Three essays on mergers and acquisitions

Yuan, Jiayi (2023). Three essays on mergers and acquisitions. University of Birmingham. Ph.D.

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This thesis explores the motives and effects of mergers and acquisitions (M&As) in different institutional contexts. The first paper shows that M&As help firms navigate the challenges arising from green policies. It exploits the adoption of the NOx Budget Program (NBP) across U.S. states as an exogenous shock to investigate the impact of climate policy risk on M&As. The results suggest that manufacturers headquartered in NBP-participating states are more likely to initiate M&A deals to reduce future cash flow volatilities and financial distress risks. The M&A involvement is more pronounced for firms with a higher degree of financial distress, firms with greater product market competition, and firms facing more firm-level uncertainty shocks. Further, treated firms are less likely to finance M&A transactions with cash and tend to pay higher takeover premiums to induce target shareholders to accept stock payments. Collectively, this paper revisits the motives and effects of M&As in the context of green policies and supports the neoclassical view of M&As as being an effective tool for diversifying risks and regaining financial strength. The second paper provides evidence that the presence of top-tier advisors increases managers’ propensity for withdrawing cross-border mergers and acquisitions (CBAs) with poor market returns around the announcement. This effect is stronger for private target acquisitions where information asymmetry is expected to be more pronounced, and for smaller bidders who are likely to lack the expertise to process information on themselves. This suggests that managers assisted by reputable investment banks consider the negative market feedback in informationally challenging deals. This paper provides novel inferences about the informative role of stock markets in shaping advisory roles for cross-border M&As. The third paper finds that managers of Chinese state-sponsored bidders broaden their acquisition targets from the strict patent-intensive sectors (“high-tech” industries only) to the loose patent-intensive sectors (a wider range of technology sectors). In doing so, they satisfy the Chinese government’s call to acquire innovative targets, while at the same time they mitigate the resistance of host governments to the growing Chinese influence on the corporate scene. We show that Chinese state-sponsored bidders face fewer setbacks, improve the innovation growth rate, and protect shareholder wealth when they target firms from the loose innovation-intensive sectors.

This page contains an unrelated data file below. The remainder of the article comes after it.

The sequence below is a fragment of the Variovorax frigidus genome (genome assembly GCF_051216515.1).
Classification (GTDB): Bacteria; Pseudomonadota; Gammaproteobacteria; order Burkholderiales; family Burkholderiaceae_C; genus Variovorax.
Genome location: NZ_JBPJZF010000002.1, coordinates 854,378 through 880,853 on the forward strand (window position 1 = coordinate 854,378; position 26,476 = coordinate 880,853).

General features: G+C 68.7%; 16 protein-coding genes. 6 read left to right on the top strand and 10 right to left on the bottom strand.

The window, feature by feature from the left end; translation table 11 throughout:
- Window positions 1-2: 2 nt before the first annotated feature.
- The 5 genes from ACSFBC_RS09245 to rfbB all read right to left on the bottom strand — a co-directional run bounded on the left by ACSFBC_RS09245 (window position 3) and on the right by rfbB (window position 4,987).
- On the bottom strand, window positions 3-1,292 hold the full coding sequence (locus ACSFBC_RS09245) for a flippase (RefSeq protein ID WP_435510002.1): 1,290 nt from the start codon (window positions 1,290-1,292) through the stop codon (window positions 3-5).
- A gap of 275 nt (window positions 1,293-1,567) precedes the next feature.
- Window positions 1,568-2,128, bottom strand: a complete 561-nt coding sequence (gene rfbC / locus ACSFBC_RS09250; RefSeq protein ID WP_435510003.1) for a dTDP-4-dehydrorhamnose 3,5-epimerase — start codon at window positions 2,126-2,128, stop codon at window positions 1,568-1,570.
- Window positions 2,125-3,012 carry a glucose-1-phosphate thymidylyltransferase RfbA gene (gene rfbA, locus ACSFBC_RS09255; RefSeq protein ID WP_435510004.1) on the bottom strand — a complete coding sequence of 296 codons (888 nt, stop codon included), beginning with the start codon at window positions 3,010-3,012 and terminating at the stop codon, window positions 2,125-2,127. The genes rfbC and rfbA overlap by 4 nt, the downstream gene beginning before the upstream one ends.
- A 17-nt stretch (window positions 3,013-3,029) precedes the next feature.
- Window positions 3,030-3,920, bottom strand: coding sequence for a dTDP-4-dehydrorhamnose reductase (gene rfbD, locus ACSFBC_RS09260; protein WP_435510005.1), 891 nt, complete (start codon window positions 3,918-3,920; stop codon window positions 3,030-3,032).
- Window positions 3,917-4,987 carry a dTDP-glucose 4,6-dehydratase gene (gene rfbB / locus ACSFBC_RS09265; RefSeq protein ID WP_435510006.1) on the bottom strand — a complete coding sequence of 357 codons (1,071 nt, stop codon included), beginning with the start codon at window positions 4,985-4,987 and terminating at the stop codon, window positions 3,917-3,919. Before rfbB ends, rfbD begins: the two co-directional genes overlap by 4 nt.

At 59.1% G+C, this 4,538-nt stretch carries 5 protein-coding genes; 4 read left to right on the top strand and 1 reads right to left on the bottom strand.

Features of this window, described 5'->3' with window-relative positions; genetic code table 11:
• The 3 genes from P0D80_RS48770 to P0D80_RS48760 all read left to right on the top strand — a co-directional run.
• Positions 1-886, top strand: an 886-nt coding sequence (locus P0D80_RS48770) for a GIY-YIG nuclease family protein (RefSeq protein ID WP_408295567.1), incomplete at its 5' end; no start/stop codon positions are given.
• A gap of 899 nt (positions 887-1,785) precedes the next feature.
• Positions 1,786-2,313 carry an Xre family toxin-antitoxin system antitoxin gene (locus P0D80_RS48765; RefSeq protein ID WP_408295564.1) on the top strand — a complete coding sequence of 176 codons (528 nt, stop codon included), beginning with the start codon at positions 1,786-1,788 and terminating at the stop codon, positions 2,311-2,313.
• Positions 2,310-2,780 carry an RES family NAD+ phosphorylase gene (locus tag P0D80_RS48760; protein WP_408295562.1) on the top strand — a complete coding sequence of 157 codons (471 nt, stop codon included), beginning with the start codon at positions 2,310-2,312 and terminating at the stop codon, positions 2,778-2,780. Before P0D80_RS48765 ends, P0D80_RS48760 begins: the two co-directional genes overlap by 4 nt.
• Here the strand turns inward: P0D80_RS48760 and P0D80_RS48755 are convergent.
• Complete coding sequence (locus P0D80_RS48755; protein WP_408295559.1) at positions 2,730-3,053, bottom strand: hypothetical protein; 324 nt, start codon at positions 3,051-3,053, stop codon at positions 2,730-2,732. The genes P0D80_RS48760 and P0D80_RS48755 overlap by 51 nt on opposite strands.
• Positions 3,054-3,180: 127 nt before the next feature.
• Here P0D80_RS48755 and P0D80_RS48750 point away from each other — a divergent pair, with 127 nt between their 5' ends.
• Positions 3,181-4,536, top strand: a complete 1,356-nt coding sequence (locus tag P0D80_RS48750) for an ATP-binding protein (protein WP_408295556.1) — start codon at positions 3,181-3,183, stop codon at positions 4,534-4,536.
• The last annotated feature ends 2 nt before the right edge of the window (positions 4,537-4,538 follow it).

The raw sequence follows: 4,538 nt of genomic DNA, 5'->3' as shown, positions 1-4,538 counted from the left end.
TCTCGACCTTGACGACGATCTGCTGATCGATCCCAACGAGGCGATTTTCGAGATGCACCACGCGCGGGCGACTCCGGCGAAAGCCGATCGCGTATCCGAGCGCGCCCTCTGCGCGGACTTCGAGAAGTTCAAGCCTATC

Type of Work: Thesis (Doctorates > Ph.D.)
Award Type: Doctorates > Ph.D.
Licence: All rights reserved
College/Faculty: Colleges (2008 onwards) > College of Social Sciences
School or Department: Birmingham Business School, Department of Finance
Funders: None/not applicable
Subjects: H Social Sciences > HG Finance


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